Product design is the sector most likely to benefit from Gordon Brown’s most underwhelming Budget in seven years as Chancellor, according to industry sources.
Tax credits on research and development spending will now kick in at £10 000 rather than £25 000 – helping smaller manufacturing groups to invest in design.
‘Anything that encourages companies to see innovation as being available to them is great,’ says Ideo studio leader Matt Hunter. ‘This might help companies that usually regard design as pure styling to make it part of their whole process.’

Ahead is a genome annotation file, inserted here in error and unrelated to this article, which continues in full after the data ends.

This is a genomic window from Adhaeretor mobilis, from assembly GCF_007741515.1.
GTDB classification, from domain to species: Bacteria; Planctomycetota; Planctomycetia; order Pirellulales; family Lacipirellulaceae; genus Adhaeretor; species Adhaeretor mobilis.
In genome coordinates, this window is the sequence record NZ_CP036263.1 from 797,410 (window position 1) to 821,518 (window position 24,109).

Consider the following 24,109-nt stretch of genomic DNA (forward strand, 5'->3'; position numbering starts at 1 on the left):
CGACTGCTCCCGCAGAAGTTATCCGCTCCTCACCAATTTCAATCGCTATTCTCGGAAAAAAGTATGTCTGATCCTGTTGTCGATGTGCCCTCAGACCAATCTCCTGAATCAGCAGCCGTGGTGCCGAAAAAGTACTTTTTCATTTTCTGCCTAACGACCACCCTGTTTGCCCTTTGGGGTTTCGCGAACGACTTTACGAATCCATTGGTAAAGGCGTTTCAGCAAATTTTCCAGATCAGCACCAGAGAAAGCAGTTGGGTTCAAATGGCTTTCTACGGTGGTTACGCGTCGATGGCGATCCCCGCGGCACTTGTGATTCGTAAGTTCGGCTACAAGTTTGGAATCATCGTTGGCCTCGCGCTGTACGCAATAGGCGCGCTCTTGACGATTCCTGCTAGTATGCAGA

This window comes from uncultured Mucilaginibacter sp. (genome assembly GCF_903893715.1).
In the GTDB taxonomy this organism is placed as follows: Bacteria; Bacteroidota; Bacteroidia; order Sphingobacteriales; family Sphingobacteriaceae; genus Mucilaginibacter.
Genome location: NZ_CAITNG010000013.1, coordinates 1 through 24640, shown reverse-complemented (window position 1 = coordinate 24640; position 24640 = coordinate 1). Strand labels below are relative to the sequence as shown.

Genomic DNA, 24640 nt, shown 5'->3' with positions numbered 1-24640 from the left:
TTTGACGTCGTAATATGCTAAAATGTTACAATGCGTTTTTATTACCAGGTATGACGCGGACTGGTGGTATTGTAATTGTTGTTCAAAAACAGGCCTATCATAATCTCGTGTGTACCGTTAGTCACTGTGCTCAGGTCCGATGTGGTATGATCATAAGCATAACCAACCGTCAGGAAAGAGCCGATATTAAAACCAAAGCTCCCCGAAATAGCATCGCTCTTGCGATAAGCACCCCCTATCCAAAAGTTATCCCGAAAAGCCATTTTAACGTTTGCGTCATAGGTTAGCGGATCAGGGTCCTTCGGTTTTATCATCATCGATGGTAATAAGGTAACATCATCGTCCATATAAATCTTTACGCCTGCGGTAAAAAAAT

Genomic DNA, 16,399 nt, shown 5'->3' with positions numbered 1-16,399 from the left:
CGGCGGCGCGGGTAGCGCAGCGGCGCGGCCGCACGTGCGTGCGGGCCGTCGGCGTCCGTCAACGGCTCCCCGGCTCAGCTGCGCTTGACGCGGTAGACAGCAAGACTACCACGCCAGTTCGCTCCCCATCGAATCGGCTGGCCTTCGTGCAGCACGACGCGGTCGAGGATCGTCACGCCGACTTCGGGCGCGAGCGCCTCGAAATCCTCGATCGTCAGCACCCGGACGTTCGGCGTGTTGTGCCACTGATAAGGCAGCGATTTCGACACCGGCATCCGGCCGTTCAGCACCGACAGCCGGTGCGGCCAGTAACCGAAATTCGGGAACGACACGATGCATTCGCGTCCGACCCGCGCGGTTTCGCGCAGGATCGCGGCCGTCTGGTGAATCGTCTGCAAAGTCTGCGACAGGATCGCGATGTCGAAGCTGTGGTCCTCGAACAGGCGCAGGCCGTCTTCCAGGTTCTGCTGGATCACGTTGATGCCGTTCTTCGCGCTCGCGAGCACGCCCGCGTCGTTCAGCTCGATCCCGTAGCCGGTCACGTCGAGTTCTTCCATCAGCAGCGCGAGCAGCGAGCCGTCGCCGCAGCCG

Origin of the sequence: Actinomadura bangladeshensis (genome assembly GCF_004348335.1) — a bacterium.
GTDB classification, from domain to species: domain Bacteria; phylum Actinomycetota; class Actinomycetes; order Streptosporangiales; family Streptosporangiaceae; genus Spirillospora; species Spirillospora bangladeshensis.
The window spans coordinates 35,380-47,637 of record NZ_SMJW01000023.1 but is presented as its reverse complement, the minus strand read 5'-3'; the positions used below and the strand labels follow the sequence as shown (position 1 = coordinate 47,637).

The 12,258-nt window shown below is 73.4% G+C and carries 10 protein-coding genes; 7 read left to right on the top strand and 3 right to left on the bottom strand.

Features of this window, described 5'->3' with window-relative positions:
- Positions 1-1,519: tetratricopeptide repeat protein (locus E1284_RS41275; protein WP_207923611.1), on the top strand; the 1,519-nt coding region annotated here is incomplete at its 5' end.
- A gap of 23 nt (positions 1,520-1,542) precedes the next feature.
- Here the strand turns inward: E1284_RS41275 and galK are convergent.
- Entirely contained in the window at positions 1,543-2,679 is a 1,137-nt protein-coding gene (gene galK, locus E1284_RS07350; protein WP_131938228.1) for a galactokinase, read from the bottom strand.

Hunter admits that the Inland Revenue’s ‘strict interpretation of what research is’ can be an impediment. But the Chancellor also announced a review of R&D qualification that could be positive step.
With big decisions on tax largely deferred, or in the case of the National Insurance increase already taken, the Budget talked up reductions in red tape, but to little effect.
‘Fiddling round the edges’ is how Results Business Consulting manager director Jim Surguy characterises the measures that will apply to smalland medium-sized enterprises.
Minor changes to VAT – such as raising the level before companies pay tax from £55 000 to £56 000 – should help sole traders and very small groups, but Surguy says the Budget is generally ‘dwarfed by the commercial pressures the design sector is under’.
The real tax squeeze for businesses, the 1 per cent rise in National Insurance contributions unveiled in the 2002 Budget, comes into force this month.